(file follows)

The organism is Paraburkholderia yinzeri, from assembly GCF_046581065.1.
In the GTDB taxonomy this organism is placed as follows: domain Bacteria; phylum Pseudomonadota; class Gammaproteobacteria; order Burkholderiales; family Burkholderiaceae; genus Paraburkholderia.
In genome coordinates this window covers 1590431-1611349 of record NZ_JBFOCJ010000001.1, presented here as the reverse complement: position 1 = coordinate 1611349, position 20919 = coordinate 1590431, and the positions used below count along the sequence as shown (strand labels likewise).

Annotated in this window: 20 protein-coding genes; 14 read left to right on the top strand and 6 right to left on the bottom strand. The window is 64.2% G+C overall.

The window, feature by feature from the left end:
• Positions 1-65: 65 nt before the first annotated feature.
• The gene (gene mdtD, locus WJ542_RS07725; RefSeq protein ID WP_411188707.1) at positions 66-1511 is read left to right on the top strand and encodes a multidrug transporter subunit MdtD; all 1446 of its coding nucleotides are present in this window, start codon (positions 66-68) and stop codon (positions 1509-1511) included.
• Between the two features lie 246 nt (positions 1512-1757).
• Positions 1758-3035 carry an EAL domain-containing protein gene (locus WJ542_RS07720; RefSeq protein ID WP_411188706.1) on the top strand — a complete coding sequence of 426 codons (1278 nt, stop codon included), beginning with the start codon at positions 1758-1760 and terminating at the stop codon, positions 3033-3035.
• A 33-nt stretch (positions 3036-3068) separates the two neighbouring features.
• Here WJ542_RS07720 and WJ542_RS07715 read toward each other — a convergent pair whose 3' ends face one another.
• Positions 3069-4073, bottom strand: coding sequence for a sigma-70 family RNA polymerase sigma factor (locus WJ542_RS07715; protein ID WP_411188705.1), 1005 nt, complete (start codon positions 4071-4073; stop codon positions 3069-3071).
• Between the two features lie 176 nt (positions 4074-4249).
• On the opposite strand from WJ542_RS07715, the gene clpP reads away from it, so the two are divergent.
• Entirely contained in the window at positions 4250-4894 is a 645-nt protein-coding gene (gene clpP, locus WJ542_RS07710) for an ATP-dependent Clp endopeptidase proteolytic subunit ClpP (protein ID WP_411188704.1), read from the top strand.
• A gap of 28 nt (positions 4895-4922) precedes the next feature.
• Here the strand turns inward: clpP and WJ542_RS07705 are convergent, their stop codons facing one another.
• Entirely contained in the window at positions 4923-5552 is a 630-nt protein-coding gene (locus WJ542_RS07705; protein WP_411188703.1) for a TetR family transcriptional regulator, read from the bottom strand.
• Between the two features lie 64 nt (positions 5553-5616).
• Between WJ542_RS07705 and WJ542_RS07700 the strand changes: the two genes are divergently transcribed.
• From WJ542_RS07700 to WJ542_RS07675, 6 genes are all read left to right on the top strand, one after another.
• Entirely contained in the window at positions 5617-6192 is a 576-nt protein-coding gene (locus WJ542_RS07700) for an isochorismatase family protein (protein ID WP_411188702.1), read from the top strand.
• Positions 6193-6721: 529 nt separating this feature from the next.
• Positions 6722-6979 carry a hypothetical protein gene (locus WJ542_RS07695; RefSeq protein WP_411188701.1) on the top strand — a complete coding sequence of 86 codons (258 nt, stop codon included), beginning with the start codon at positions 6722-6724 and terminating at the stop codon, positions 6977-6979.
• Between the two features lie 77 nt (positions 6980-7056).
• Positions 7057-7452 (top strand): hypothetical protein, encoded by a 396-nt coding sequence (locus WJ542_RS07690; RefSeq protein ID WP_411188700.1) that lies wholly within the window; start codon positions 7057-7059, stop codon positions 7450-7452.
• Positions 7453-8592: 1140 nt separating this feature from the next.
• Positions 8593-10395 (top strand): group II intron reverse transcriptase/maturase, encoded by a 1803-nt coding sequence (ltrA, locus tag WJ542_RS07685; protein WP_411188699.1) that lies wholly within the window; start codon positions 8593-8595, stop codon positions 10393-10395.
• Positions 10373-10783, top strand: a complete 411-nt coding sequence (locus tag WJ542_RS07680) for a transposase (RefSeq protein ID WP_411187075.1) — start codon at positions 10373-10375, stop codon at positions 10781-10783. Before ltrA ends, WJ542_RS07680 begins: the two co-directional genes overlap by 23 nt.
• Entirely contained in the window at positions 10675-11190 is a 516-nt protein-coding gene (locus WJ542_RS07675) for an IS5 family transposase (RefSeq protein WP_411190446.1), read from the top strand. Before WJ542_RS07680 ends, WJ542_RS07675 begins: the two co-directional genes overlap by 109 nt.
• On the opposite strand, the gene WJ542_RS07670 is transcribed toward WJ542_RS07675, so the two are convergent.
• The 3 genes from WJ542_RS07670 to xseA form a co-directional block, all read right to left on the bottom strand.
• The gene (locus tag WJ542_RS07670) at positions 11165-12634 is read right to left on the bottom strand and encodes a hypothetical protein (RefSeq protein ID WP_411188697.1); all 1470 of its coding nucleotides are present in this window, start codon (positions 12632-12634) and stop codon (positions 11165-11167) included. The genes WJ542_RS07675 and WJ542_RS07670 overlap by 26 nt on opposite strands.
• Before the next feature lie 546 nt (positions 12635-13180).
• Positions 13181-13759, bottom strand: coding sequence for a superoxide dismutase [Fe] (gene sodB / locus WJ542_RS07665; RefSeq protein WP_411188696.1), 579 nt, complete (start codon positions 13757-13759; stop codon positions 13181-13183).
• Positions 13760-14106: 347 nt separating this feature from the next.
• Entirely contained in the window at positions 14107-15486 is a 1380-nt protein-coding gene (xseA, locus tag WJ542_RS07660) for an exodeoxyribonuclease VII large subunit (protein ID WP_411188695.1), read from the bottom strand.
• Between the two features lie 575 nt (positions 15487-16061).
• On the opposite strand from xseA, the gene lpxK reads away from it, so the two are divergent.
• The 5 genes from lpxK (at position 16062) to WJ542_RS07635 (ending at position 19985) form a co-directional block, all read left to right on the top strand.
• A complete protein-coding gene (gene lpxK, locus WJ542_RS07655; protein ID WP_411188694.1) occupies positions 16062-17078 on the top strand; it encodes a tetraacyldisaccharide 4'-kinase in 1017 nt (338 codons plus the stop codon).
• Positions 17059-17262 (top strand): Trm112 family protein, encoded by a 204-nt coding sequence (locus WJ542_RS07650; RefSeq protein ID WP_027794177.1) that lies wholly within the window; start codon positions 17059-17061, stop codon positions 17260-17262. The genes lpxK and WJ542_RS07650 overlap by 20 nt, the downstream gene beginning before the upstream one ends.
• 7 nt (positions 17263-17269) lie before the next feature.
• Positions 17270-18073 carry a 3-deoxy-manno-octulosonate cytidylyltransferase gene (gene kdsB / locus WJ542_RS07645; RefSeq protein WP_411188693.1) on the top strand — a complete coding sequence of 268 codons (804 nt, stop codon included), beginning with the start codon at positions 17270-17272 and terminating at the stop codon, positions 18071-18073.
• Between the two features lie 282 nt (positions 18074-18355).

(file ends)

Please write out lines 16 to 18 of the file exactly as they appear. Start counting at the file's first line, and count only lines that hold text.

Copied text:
• A gap of 28 nt (positions 4895-4922) precedes the next feature.
• Here the strand turns inward: clpP and WJ542_RS07705 are convergent, their stop codons facing one another.
• Entirely contained in the window at positions 4923-5552 is a 630-nt protein-coding gene (locus WJ542_RS07705; protein WP_411188703.1) for a TetR family transcriptional regulator, read from the bottom strand.